The annual JavaJog for a Cause, one of specialty coffee’s truly altruistic events raising money for women in coffee-producing communities, raised $35,000 in its second year from the collections of the nearly 200 runners involved, up from $7,000 in its 2013 debut.
The JavaJog organizers recently announced the beneficiaries of this year’s grant money, including three organizations working on the ground in the Eastern Democratic Republic of Congo: The Eastern Congo Initiative (ECI), Virunga Coffee and the International Women’s Coffee Alliance.
Grant proposals from each of those groups — see the proposal guidelines here — were reviewed in a two-part evaluation process by a review committee composed of: Charlene Farmer, (Food4Farmers), Craig Holt (Atlas Coffee), Marjoleine Motz (Fair & Sustainable Consulting), Nate Schaffran (Root Capital) and George Watane (4C Association, Nairobi).
Here’s more straight from JavaJog on exactly how much money is going where and for what:
The Eastern Congo Initiative (ECI): $11,500 for Small Business Development for Congolese Cooperatives.
The eastern region of Democratic Republic of Congo has enormous potential to produce specialty coffee. Today, with peace and a bright economic outlook, Congolese coffee farmers are driven to increase the quality of their production to provide the international marketplace with specialty Congolese coffee. ECI and the Kahawa Bora Ya Kivu (Fine Coffee of Kivu) coffee project work with three cooperatives, investing in business development throughout the entire value chain. Through JavaJog’s grant, 30 cooperative members will have the chance to travel to successful cooperatives in East Africa, learning from different business models, which can be applicable in DRC, forming strong businesses that can reliably provide quality coffee.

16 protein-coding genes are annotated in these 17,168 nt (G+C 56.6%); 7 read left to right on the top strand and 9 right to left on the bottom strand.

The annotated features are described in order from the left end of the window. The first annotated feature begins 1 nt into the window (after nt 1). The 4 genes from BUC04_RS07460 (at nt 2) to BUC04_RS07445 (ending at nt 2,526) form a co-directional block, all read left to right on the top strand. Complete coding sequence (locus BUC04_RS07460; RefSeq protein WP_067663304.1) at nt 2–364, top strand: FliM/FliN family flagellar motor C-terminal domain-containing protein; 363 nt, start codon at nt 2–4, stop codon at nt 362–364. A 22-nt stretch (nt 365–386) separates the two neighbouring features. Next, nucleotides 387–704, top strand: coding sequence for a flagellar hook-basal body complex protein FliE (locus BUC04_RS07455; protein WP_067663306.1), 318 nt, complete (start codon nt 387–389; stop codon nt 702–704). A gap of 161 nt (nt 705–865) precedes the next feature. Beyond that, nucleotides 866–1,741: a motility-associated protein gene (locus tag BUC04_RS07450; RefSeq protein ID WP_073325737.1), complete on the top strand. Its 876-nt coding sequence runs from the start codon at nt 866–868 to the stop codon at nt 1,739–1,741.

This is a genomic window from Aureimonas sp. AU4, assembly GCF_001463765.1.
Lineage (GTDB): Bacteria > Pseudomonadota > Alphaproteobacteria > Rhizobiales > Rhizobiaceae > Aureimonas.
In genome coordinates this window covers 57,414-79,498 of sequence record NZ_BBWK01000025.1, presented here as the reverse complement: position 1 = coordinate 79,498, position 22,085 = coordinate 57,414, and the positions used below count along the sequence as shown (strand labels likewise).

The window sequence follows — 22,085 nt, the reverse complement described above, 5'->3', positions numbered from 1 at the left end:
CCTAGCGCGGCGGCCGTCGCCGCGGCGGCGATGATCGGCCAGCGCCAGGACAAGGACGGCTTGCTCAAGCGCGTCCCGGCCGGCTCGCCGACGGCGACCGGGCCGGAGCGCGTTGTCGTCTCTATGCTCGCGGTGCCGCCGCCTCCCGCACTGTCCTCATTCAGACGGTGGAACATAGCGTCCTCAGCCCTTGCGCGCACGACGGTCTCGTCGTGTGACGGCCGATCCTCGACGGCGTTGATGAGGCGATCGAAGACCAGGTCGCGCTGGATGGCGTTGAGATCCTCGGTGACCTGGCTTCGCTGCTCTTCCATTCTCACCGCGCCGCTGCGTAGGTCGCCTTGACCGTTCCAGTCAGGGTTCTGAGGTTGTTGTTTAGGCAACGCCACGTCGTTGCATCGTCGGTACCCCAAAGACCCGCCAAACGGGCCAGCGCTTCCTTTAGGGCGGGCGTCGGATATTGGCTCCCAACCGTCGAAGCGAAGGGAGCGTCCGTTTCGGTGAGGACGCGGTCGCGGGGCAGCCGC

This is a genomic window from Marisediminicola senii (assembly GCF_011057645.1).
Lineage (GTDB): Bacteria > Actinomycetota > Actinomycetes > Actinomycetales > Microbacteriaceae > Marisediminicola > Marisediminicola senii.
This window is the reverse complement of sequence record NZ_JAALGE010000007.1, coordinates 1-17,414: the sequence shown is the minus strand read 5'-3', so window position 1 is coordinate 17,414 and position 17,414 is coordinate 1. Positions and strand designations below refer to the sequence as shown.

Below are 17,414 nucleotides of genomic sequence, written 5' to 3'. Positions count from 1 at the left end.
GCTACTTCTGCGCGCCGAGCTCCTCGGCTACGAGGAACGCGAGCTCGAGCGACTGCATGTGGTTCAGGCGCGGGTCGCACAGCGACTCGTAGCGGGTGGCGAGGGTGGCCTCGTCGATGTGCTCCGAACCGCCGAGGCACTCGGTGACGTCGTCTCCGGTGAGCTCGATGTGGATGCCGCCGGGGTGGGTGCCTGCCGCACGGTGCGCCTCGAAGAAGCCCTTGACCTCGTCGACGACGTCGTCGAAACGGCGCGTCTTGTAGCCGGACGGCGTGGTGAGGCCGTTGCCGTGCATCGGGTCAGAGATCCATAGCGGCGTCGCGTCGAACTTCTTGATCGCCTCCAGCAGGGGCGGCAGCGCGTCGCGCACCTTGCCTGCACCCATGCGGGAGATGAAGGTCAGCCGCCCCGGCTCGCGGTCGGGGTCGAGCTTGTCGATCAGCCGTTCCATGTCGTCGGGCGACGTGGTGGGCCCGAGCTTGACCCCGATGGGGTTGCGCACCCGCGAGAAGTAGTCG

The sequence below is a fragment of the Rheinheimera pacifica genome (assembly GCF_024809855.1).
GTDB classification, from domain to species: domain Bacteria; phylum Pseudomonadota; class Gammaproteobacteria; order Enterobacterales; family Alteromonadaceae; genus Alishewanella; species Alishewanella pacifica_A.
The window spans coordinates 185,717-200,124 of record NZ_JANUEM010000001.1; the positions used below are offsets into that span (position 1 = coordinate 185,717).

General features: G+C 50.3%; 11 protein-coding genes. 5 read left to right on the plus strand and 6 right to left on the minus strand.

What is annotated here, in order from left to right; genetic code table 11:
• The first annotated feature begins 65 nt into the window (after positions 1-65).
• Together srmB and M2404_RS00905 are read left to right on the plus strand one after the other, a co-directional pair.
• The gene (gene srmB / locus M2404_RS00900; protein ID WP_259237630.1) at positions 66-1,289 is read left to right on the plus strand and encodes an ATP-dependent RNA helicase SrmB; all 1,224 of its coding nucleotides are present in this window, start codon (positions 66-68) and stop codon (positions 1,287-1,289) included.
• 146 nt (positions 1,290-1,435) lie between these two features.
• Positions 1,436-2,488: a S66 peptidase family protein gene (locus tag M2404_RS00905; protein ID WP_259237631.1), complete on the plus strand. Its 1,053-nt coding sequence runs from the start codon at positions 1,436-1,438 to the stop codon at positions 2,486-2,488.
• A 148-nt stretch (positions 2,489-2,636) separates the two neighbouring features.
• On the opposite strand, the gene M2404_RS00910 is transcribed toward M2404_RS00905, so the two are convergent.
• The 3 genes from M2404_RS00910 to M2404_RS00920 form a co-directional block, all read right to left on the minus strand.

The DRC chapter of the International Women’s Coffee Alliance: $20,000 to support 750 women coffee growers of Lubarika and Ndolera village, and Uvira Territory who struggle daily to establish their rights and position within society.
The grant money will be used to purchase equipment and provide infrastructure support for processing and packaging of coffee, which will help the women further meet their goal of establishing their rights and position within society through economic empowerment.
Virunga Coffee Company: $3,500 for efforts to improve working conditions for women, specifically supporting the improvement of conditions for the women who sort coffee by hand.
Typically, throughout most African countries, thousands of tons of coffee beans are hand sorted by women working for a few dollars per day, often in very basic working conditions. Through this grant, Virunga Coffee will make initial investments in the infrastructure, and provide these women in the DRC with a higher salary, a free lunch, and better the working environment which will include new tables, stools and good lighting.